Week 192: Eagle Rock

November 03, 2019

10,000 Steps a Day in L.A. #13, Eagle Rock: Beyond the Boulder, 4 miles

Eagle Rock, a farming community in the 1880s, was incorporated in 1911 with a population of 600, and today is a diverse community of @35,000. Barbara and I came to see the famous rock that gave Eagle Rock its name, hiked past historic homes and imaginative Halloween decorations, and stayed for some award-winning cannoli. The best close-up view of Eagle Rock-rock, the only rock in L.A. with Historic-Cultural status, is from Richard Alatorre Park on Scholl Canyon Road—our starting point. The eagle taking flight is actually a shadow on the rock, indiscernible when we arrived at 8AM, a bit clearer when we returned to the car later. The rock comes with this cool Tongva Indian legend: "An Indian baby lay on a skin. An eagle swooped, clutched the babe and flew eastward. The Indians, in chase, called to the sun, 'let [the eagle] crush himself against the rock and turn to stone upon it.' T'was done, the infant lay unhurt below" (credit: the Eagle Rock Valley Historical Society). Leaving the rock, we crossed under the 134, heading south on Figueroa to the Eagle Rock Recreation Center, one of the largest public parks in LA. Well-kept and filled with people at the soccer fields, dog park, tennis courts, and trails, the park's mid-century-modern gymnasium is a Historic-Cultural Monument, designed in 1953 by famed architect Richard Neutra. I took a picture of its sign because, honestly, we weren't sure if the colorful but plain building was the showpiece! We left the park and walked south on Eagle Vista to one of Eagle Rock's most beautiful streets, Hill Drive. Barbara and I do like to fantasy house-shop in new neighborhoods, and Hill Street's craftsmen, Neo-classical, and mid-century-modern homes didn't disappoint. One of the dazzlers is the Chateau Emanuel, built in 1925 for Milo Bekins of storage fame. Currently owned (allegedly) by comedian Chris Hardwick who, if the lawn decorations mean something, is just as much of a Halloween fan as we are. In fact, it was the neighborhood Halloween lawn decorations that made this hike even more fun. We did some impromptu judging of the most clever decorations before heading east on Hermosa to Colorado Blvd. At the corner, the "most significant" building in Eagle Rock—the clubhouse of the Women's Twentieth Century Club of Eagle Rock, founded in 1903 for self-improvement and public service, played a strong role in the suffrage movement and the founding of the public library. Heading east on Colorado, we returned to the car for another look at the rock (better in the mid-morning sun). But there was one final stop to make. We drove back to the Italian Bakery on Colorado for, according to Los Angeles Magazine's "2013 Best Of" edition, the best cannoli's in Los Angeles. Six years later—still true!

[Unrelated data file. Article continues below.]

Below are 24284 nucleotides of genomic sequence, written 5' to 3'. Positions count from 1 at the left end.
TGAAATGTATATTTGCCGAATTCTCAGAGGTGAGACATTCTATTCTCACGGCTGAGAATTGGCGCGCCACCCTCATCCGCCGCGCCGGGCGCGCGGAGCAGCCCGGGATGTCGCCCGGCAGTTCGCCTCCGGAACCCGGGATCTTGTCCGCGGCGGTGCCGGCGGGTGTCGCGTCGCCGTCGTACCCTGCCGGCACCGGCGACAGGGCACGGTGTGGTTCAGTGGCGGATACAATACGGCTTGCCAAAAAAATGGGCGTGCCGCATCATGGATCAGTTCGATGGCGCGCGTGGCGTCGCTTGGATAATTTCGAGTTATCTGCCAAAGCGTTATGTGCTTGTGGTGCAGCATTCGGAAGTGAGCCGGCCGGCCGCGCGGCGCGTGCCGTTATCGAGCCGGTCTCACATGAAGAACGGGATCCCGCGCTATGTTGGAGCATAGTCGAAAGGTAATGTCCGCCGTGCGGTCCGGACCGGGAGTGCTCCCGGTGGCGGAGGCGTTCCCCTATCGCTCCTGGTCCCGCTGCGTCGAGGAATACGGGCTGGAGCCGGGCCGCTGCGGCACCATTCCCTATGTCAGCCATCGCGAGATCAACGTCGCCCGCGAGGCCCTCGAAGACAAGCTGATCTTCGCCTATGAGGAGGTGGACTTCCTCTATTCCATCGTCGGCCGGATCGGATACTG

You Might Also Like


Popular Posts

Total Pageviews